- Following Student Press Freedom Day, FIRE files a lawsuit on behalf of student newspaper and editor-in-chief against Haskell Indian Nations University and its president who issued “directive” forbidding routine newsgathering
- Federally-operated tribal university in Kansas shorted funding for student newspaper by over $10,000 without any explanation and ignored emails for months
LAWRENCE, Kan., March 2, 2021 — Jared Nally is fighting for his rights — and the rights of student reporters across the country.
Nally wants Haskell Indian Nations University, a public institution operated by the federal government, to answer for the 90 days he was silenced, without any due process, under a directive that banned him from engaging in basic acts of journalism. He also wants Haskell to restore over $10,000 of funding that the university inexplicably shorted the newspaper, approve its registration as a student organization, and revise the unconstitutional policy on campus speech used to issue the directive.
Today, backed by the Foundation for Individual Rights in Education, Nally and The Indian Leader filed a federal lawsuit demanding just that.
“Joining our student newspaper gave me a voice, and unfortunately it’s going to take a lawsuit for the university to listen to it,” said Nally, editor-in-chief of Haskell’s award-winning student newspaper, The Indian Leader. “It’s important for student journalists to not only know our rights, but also our role. We exist to hold our university accountable and to inform our fellow students and community. We have a right to press freedom and to share these stories.”
In October, Haskell President Ronald Graham issued a personally signed “directive” to Nally, threatening him with disciplinary action for requesting information from government agencies and failing to treat members of the Haskell community with the “highest respect” after he published articles critical of the university.
Joined by the Native American Journalists Association and the Student Press Law Center, FIRE wrote to Haskell, demanding that the university rescind its threats and reminding university leadership that they can be held personally and financially responsible for threatening freedom of speech and freedom of the press. Graham never responded.
Nally labored under the threat of punishment for months. On Jan. 13, the Bureau of Indian Education, the federal agency that oversees Haskell and is a named defendant in the lawsuit, finally responded to FIRE. According to the bureau, Graham meant to rescind the directive after FIRE’s initial letter, but the undated letter was never sent due to an “administrative error.”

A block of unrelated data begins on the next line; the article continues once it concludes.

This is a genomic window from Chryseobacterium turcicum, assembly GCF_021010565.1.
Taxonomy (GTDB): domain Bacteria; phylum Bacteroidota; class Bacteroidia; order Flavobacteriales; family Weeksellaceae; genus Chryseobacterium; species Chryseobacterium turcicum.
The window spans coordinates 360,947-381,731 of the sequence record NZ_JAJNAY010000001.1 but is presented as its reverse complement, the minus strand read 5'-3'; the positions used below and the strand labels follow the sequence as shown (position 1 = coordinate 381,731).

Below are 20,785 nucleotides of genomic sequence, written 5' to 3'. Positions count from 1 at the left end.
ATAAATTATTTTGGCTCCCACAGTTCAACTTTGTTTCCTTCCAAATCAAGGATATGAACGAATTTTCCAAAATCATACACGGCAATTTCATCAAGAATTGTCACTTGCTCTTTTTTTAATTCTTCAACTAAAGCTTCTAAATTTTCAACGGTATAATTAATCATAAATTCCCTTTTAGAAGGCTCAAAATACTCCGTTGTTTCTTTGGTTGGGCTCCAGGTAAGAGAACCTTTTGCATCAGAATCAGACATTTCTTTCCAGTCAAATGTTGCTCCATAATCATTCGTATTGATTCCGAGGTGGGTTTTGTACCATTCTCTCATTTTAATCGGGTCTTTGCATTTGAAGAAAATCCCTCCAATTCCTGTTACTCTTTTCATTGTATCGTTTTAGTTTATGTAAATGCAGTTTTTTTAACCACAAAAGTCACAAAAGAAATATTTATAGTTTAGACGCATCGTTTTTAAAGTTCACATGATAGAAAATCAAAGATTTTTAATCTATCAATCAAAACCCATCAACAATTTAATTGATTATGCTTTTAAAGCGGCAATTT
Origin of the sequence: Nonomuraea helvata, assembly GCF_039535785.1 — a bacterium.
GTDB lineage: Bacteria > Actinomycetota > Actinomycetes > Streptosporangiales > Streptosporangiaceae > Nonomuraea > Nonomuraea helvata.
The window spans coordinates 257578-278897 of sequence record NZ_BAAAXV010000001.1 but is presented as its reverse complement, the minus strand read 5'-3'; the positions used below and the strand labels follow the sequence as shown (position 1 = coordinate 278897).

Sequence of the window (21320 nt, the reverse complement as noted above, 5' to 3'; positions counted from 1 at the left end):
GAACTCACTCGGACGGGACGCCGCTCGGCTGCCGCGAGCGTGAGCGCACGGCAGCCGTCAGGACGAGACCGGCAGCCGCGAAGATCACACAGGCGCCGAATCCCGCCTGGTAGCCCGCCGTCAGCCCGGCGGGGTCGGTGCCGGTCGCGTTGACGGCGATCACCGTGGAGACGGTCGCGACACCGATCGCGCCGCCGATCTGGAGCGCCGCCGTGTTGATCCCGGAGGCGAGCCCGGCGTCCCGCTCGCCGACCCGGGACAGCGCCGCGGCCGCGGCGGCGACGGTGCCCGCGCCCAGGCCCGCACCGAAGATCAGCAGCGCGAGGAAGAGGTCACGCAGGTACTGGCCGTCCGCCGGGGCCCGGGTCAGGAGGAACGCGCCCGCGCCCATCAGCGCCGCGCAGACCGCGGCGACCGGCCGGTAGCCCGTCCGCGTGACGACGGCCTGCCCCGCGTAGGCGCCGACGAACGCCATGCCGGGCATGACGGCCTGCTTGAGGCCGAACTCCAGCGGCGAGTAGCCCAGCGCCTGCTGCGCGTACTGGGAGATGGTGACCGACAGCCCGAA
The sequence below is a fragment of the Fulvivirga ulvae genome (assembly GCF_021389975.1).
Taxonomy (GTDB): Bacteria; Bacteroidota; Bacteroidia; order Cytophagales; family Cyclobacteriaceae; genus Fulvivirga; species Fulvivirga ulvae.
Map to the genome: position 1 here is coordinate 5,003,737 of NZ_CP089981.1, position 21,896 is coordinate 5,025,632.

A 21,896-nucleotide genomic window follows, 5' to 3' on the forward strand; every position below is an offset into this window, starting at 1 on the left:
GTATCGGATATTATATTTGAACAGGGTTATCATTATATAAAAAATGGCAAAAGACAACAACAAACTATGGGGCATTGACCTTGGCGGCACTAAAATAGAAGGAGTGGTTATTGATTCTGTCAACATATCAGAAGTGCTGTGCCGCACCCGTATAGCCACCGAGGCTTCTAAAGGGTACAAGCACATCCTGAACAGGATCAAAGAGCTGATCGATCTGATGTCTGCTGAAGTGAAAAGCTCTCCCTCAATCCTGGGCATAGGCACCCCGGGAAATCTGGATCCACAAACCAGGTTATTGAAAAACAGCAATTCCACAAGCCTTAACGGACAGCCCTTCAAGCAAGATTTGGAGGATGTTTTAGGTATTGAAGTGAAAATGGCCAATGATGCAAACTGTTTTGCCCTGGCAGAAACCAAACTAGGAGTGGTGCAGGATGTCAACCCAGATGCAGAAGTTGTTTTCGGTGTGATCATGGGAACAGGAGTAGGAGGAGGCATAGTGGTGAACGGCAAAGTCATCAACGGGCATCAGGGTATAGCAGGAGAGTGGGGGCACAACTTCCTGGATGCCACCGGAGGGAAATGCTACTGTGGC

The directive highlighted an already-contentious relationship between The Indian Leader and Haskell. Administrators repeatedly ignored Nally’s requests that the administration recognize the newspaper as an official student organization. Without this recognition, the paper does not have an official adviser, cannot receive full funding, and does not have regular, reliable access to its student bank account. Haskell withheld more than $10,000 in funds from the paper without any notice or explanation.
Haskell claims to protect students’ First Amendment rights — which it is obligated to do as a public institution — but only permits speech that is consistent with Haskell’s “CIRCLE” values, like “respect.” While these values may represent laudable goals, Haskell departs from its obligations under the First Amendment by mandating that student expression comply with these vague and subjective standards.
“Haskell is making it very clear that they put institutional reputation above student rights,” said FIRE attorney Katlyn Patton. “We’re not only defending Jared’s constitutional rights, but the rights of all Haskell students, and student reporters across the country. In doing so, we’re showing public institutions that the First Amendment is non-negotiable.”
FIRE sent Graham another letter on Jan. 19, calling on him to address the code of conduct provision that violates the First Amendment. An attorney for the federal government responded, saying that the policy was “under review.” But rather than substantively respond to FIRE’s concerns, Haskell uploaded a new version of the code of conduct to its website that still unconstitutionally limits student expression.
Haskell has a history of disregarding student press rights. In 1988, administrators temporarily shut down publication of The Indian Leader following critical coverage. The next year, a faculty adviser wrested editorial control from the students, causing several editors to sue the university. Haskell settled the suit with a 1989 agreement promising not to impose any “prior restraint or censorship” on The Indian Leader, inhibit student journalists’ free expression, or refuse requests to access the newspaper’s funding.
Haskell has once again done all three — in violation of the agreement.
“History repeats itself, and if a lawsuit is what it took for Haskell to respect student rights in 1989, then a lawsuit is what they’re getting in 2021,” said FIRE Vice President of Litigation Darpana Sheth. “And if they continue to not live up to their obligations under the Constitution, that’s what they’ll get again. FIRE has the time. FIRE has the resources. And FIRE has a mission to defend student rights. We will not stop fighting.”
The lawsuit was filed in conjunction with local counsel Doug Bonney.
The Foundation for Individual Rights in Education (FIRE) is a nonpartisan, nonprofit organization dedicated to defending and sustaining the individual rights of students and faculty members at America’s colleges and universities. These rights include freedom of speech, freedom of association, due process, legal equality, religious liberty, and sanctity of conscience — the essential qualities of liberty.
Katie Kortepeter, Media Relations Associate, FIRE: 215-717-3473; email@example.com